Consumer confidence surged in September, according to new data from The Conference Board. Specifically, the headline sentiment index jumped to 138.4 this month, the highest reading in 18 years and significantly better than anticipated. Americans’ opinions of both current and future economic conditions improved this month, but the gap between the two gauges has been widening and now hovers at a level often seen prior to a recession. This does not mean that an economic downturn is imminent, but it should serve as another reminder that the current expansion in the United States is already one of the longest in history, and a recession in the next 5-10 years would therefore not be too surprising.
Helping delay that inevitable economic slowdown will be a strong consumer, and encouragingly the proportion of surveyed Americans expecting more job openings in the months ahead increased to 22.5 percent in September. In fact, the differential between the percentage of respondents saying that jobs are “plentiful” and those saying jobs are “hard to get” increased for the third month in a row in September to the widest gap since 2001. Moreover, 22.6 percent of consumers in September said that they expect their income will improve in the months ahead, while just 6.5 percent anticipate a pay cut. Lynn Franco, Director of Economic Indicators at The Conference Board, added that “These historically high confidence levels should continue to support healthy consumer spending, and should be welcome news for retailers as they begin gearing up for the holiday season.”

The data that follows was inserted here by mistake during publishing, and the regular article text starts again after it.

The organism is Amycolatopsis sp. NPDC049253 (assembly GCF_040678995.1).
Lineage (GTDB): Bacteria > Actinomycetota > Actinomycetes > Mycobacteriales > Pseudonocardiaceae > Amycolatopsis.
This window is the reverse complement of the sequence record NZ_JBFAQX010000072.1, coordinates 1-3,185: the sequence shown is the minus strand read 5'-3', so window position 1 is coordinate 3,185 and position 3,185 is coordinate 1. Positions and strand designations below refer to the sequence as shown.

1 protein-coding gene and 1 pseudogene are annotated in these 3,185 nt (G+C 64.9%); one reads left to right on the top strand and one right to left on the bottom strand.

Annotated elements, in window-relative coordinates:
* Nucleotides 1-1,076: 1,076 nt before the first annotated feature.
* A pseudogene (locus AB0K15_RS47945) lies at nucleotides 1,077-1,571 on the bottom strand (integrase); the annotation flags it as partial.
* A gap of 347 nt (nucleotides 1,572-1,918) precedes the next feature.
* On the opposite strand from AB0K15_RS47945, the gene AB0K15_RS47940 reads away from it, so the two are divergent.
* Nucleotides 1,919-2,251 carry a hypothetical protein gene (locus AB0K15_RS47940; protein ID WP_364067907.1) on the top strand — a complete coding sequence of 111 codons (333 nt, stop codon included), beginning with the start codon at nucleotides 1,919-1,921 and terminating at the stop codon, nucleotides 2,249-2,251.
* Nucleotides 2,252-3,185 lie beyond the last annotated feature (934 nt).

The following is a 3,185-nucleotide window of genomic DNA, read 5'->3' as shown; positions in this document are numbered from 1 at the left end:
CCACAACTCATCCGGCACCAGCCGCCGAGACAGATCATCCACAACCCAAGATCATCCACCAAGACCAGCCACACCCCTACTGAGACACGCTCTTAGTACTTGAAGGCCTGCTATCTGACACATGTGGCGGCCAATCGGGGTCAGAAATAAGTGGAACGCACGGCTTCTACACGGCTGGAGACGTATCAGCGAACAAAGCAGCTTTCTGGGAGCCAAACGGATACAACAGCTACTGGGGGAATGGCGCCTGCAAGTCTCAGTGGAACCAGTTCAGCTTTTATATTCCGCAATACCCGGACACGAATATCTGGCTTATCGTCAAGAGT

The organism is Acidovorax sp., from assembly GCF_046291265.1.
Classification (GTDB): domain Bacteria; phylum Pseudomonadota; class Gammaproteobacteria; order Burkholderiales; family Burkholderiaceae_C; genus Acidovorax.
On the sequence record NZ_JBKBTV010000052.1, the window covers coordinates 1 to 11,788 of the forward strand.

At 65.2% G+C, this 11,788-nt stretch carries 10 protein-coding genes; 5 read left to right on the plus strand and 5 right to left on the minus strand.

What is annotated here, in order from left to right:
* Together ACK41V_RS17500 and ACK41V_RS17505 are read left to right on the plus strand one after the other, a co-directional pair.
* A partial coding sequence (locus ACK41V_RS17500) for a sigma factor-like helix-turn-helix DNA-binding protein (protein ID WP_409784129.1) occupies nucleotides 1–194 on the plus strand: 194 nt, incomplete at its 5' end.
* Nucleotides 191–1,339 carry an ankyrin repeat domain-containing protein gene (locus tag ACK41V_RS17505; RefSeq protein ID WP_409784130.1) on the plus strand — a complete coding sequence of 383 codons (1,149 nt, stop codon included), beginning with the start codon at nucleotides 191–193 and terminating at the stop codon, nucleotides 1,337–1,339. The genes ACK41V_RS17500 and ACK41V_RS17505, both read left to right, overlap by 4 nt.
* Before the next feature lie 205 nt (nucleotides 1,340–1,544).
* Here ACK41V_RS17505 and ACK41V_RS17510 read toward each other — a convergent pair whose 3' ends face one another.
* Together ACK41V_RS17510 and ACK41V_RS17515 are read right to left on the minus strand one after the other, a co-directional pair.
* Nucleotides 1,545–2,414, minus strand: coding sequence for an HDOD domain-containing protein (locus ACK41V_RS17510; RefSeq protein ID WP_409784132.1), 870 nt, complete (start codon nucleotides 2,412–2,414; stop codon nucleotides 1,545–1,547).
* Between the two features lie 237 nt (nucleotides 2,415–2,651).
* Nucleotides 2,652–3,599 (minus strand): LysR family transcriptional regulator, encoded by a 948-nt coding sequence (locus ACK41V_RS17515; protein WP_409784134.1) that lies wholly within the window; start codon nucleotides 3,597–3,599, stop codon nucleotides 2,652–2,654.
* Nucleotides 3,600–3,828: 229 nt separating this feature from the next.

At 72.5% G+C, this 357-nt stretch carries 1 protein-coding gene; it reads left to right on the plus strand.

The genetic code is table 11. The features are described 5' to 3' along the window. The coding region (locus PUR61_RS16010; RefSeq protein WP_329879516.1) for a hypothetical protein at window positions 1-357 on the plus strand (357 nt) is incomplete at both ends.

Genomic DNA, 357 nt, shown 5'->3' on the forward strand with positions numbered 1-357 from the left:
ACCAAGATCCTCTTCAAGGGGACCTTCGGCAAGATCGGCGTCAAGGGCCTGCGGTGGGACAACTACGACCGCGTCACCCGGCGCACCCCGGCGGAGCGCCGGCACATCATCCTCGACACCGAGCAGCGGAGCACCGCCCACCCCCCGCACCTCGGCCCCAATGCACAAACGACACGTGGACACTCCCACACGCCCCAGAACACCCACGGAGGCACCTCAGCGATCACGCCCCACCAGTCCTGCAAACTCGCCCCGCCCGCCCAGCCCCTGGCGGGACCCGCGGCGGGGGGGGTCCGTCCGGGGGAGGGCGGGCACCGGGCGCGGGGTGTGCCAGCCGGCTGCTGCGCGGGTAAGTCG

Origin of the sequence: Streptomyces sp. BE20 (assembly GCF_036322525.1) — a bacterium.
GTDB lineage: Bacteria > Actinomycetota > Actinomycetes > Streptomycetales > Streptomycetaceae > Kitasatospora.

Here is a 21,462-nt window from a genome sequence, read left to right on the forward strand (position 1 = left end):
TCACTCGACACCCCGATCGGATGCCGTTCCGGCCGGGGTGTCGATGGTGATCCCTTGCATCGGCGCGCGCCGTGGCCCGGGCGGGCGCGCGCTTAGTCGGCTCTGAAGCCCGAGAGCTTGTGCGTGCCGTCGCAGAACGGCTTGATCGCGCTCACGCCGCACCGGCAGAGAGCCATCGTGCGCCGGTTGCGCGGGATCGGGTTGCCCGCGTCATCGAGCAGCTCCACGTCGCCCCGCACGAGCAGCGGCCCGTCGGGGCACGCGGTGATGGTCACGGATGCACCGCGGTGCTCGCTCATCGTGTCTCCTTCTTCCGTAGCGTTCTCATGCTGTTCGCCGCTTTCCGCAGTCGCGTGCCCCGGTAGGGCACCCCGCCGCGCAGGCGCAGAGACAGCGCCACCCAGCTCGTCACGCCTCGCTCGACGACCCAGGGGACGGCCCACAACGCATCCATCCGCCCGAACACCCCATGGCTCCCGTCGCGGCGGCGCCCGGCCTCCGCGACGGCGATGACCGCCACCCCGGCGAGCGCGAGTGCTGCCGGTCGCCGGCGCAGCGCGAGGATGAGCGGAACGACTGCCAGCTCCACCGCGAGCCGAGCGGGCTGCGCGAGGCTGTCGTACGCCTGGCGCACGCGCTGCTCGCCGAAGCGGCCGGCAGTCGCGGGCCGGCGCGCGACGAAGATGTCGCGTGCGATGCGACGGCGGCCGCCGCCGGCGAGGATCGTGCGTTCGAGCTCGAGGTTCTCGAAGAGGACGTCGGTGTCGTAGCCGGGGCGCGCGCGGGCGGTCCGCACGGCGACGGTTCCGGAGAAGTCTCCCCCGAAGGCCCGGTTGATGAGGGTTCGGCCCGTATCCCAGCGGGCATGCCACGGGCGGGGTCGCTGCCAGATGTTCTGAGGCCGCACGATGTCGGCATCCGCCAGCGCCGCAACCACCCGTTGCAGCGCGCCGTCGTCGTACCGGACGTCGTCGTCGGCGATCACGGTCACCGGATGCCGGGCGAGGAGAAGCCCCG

Sources: Econoday, The Conference Board, ZH, Bloomberg
Post author: Charles Couch